• All
  • Articles
  • Videos
  • Plants
  • Recipes
  • Members

Wild Mint (Arvensis)

Comments ()  |   |  Text size: a A  |  Report Abuse  |  Print
close

Report This Article

Wild Mint (Arvensis)

Reason for flagging?

Comments

Submit

Share:   Email  |  Bookmark and Share

The Wild Mint (Arvensis) is generally described as a perennial forb/herb. This is native to the U.S. (United States) has its most active growth period in the spring . The Wild Mint (Arvensis) has green foliage and inconspicuous white flowers, with a moderate amount of conspicuous brown fruits or seeds. The greatest bloom is usually observed in the spring, with fruit and seed production starting in the summer and continuing until fall. Leaves are not retained year to year. The Wild Mint (Arvensis) has a short life span relative to most other plant species and a moderate growth rate. At maturity, the typical Wild Mint (Arvensis) will reach up to 2.6 feet high, with a maximum height at 20 years of 0 inches.

The Wild Mint (Arvensis) is easily found in nurseries, garden stores and other plant dealers and distributors. It can be propagated by bare root. It has a moderate ability to spread through seed production and the seedlings have medium vigor. Note that cold stratification is not required for seed germination and the plant cannot survive exposure to temperatures below -33°F. has low tolerance to drought and restricted water conditions.

Plant Basics
Category
Growth Rate Moderate
General Type Forb/herb
Growth Period Spring
Growth Duration Perennial
Lifespan Short
Plant Nativity Native to U.S.
Commercial Availability Routinely Available
Physical Characteristics
Bloom Period Spring
Displays Fall Colors No
Shape/Growth Form Single Stem
Drought Tolerance Low
Shade Tolerance Intermediate
Height When Mature 2.6
Vegetative Spread None
Flower Color White
Flower Conspicuousness Yes
Fruit/Seed Abundance Medium
Fruit/Seed Seasonality Summer Fall
Seed Spread Rate Moderate
Gardening Characteristics
Propagations (Ways to Grow) Bare Root
Moisture Requirements Medium
Cold Stratification Required No
Minimum Temperature -33
Soil Depth for Roots 6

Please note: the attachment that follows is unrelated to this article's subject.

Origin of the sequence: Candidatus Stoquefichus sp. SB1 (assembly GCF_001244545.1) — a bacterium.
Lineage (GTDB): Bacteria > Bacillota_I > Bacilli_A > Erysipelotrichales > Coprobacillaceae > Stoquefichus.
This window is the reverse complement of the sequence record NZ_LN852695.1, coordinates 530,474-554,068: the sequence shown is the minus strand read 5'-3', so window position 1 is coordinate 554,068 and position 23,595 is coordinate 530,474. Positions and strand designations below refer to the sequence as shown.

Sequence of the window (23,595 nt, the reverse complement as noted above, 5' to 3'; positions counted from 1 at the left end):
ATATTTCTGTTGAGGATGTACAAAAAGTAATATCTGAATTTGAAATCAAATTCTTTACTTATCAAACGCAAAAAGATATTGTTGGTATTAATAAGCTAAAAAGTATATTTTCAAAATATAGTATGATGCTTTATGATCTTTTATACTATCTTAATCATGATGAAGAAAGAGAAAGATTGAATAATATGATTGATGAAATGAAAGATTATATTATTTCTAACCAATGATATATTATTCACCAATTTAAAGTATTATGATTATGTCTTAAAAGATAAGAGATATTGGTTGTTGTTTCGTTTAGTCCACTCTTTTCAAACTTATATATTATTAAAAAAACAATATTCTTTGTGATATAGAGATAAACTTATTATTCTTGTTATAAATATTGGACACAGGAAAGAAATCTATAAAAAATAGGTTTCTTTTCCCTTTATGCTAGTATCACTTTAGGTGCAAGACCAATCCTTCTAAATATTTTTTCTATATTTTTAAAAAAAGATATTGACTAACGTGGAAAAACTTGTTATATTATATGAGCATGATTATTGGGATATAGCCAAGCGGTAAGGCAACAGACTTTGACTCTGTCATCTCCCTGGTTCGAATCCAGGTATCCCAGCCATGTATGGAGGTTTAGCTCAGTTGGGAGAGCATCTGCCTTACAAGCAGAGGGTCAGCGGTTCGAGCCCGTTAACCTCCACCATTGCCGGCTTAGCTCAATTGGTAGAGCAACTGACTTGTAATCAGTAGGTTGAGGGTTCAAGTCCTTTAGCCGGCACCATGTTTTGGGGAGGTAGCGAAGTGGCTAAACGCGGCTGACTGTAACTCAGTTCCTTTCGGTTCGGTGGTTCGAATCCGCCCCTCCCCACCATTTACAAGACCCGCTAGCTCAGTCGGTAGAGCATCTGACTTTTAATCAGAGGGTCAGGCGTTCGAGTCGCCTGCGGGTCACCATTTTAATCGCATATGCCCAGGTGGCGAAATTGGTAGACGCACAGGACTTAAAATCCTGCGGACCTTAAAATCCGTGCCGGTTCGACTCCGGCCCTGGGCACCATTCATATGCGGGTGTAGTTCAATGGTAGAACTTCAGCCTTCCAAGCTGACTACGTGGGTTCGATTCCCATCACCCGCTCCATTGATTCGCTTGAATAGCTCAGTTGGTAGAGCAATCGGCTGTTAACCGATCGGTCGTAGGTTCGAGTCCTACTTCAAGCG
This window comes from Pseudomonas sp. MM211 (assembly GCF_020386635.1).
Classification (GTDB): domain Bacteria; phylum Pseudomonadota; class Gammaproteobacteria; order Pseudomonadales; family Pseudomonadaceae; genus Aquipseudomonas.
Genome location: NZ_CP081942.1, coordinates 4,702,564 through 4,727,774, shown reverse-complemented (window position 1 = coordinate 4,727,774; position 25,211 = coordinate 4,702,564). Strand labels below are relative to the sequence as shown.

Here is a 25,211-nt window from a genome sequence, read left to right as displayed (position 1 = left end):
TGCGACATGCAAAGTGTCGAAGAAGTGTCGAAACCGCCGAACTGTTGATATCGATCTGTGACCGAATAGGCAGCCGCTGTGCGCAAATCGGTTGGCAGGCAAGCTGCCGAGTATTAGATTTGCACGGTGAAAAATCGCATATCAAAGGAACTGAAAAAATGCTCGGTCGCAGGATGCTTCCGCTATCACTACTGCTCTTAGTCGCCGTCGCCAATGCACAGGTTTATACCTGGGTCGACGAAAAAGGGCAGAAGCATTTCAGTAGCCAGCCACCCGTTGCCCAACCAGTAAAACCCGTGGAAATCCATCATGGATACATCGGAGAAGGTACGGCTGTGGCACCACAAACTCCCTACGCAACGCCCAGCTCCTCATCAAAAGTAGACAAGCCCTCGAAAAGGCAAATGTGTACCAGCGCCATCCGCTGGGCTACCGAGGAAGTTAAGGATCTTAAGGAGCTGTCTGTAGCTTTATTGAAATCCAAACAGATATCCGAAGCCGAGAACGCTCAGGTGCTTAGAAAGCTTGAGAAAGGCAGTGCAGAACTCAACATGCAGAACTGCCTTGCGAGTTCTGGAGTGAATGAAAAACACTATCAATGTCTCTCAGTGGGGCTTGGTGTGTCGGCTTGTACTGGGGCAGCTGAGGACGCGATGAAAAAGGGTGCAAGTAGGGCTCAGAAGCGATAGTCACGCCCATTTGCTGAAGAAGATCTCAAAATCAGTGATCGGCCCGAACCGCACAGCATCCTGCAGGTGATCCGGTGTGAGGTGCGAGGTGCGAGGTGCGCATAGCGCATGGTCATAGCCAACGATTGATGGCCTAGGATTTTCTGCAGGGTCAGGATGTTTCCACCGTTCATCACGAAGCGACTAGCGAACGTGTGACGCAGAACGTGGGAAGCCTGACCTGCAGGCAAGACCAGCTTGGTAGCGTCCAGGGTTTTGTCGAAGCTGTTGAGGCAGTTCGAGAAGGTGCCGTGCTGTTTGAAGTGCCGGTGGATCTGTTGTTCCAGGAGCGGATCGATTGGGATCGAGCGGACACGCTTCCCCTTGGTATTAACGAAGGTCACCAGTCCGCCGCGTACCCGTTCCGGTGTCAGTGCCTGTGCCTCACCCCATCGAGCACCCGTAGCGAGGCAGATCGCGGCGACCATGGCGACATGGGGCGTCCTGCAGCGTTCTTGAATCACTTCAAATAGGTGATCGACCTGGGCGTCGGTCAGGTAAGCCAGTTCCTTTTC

Toxic to Nearby Plants No
Toxic to Livestock No
After-Harvest Regrowth Rate Slow
After-Harvest Resprout Ability No
Responds to Coppicing No
Growth Requirements
pH Range 5–7 pH
Precipitation Range 20–20 inches/yr
Planting Density 3450–19360 indiv./acre
Soil Textures Fine, Medium
Soil Depth for Roots 6
Minimum Frost-Free Days 100 day(s)
Salinity Tolerance None
CaCO3 Tolerance Medium
Sustainability & Use
Leaf Retention No
Palatability Low
Fire Resistant No
Causes Livestock Bloating None

Source: USDA, NRCS, PLANTS Database, plants.usda.gov.
National Plant Data Center, Baton Rouge, LA 70874-4490 USA

Plant Name Synonyms
  • Mentha arvensis ssp. borealis
  • Mentha arvensis var. canadensis
  • Mentha arvensis var. glabrata
  • Mentha arvensis ssp. haplocalyx
  • Mentha arvensis var. lanata
  • Mentha arvensis var. sativa
  • Mentha arvensis var. villosa
  • Mentha canadensis
  • Mentha gentilis
  • Mentha glabrior
  • Mentha penardii
Plant Distribution
can be found in Alaska, Arkansas, Arizona, California, Colorado, Connecticut, District of Columbia, Delaware, Georgia, Iowa, Idaho, Illinois, Indiana, Kansas, Kentucky, Massachusetts, Maryland, Maine, Michigan, Minnesota, Missouri, Montana, North Carolina, North Dakota, Nebraska, New Hampshire, New Jersey, New Mexico, Nevada, New York, Ohio, Oregon, Pennsylvania, Rhode Island, South Dakota, Tennessee, Texas, Utah, Virginia, Vermont, Washington, Wisconsin, West Virginia, Wyoming